PYONGYANG – A North Korean group representing survivors of the 1945 U.S. atomic bombings of Hiroshima and Nagasaki said Saturday it will ask Japan for help to build a hospital to treat them.
Jon Jong Hyok, secretary general of the Korean Atomic Bomb Victims Association for Anti-Nuclear Peace, told Kyodo News the association will ask Japan to help set up a hospital in North Korea to treat Koreans who were in the cities in August 1945.
Jon also said the organization will urge Japan to provide Korean victims with the same assistance that Japanese survivors receive under Japanese law, establish a memorial monument for Koreans killed in the attacks and release related documents.
It also wants a public apology from Tokyo for forcibly taking people from its colony on the Korean Peninsula to perform labor in Japan.
Asked about a Japanese government plan to help survivors in North Korea receive treatment in Japan, Jon said Tokyo had similar measures for survivors in South Korea, but they had not produced significant results.
The plan would not be appropriate for aging sufferers in North Korea, which has no diplomatic relations with Japan, Jon added.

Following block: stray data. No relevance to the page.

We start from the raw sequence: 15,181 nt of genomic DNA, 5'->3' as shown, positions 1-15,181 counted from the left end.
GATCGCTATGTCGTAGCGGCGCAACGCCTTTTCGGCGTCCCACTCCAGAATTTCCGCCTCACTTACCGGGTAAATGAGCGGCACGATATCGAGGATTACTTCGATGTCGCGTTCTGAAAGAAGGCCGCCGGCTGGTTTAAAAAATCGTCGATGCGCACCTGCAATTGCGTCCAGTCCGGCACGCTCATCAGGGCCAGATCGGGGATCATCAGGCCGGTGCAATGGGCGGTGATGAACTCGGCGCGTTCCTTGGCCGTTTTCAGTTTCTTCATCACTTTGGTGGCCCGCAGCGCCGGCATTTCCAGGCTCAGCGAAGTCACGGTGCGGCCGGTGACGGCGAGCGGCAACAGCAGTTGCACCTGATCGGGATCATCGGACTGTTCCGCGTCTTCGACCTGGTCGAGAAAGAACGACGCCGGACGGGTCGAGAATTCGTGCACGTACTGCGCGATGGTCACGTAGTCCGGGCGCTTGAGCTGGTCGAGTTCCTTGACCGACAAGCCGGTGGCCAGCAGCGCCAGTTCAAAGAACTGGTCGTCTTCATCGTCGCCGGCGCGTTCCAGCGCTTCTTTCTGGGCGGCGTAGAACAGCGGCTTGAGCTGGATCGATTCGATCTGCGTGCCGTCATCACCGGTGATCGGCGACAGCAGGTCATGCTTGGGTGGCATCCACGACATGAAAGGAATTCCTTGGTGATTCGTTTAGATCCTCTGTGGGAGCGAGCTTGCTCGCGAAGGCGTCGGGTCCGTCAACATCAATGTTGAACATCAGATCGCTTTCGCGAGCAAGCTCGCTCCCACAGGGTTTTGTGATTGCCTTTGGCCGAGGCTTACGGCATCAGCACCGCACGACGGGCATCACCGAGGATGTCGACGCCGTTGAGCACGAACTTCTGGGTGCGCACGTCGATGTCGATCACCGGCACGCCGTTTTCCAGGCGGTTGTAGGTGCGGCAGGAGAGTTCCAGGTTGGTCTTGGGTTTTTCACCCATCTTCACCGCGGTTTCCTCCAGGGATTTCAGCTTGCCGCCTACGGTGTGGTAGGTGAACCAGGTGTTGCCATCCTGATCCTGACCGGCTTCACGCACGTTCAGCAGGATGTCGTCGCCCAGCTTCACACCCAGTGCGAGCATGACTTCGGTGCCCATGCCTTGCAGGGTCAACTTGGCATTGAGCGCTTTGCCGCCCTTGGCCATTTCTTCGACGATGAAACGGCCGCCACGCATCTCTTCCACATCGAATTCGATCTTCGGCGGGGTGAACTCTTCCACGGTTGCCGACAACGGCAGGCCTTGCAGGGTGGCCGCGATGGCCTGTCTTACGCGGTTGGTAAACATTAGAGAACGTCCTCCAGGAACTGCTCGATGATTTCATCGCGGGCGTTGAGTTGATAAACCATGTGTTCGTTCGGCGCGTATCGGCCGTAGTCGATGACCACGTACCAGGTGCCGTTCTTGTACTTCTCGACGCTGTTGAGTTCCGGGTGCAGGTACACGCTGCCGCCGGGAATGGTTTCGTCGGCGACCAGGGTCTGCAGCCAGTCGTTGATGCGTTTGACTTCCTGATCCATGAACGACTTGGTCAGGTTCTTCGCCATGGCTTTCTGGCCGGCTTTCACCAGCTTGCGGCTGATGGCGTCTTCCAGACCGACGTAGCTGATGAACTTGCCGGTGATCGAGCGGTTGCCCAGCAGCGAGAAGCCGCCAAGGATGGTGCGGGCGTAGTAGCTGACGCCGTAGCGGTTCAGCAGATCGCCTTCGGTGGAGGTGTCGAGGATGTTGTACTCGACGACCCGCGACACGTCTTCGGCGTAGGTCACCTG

Tokyo has refused to pay medical allowances to survivors of the bombings who live outside Japan.
Jon also said the association had confirmed 1,953 atomic bomb victims in North Korea as of the end of February. The figure includes those who have already died.
A Japanese government mission conducted research on the health of victims in North Korea in March 2001 and said it confirmed 1,353 victims, of whom 928 were still alive as of late 2000.
Around 100,000 Koreans were exposed to radiation in Hiroshima and Nagasaki and around half are believed to have died, according to an association of South Korean atomic bomb victims.
North Korea postponed unofficial talks with Japan’s health ministry scheduled for late March that would have taken up the issue of providing aid to survivors in the North.
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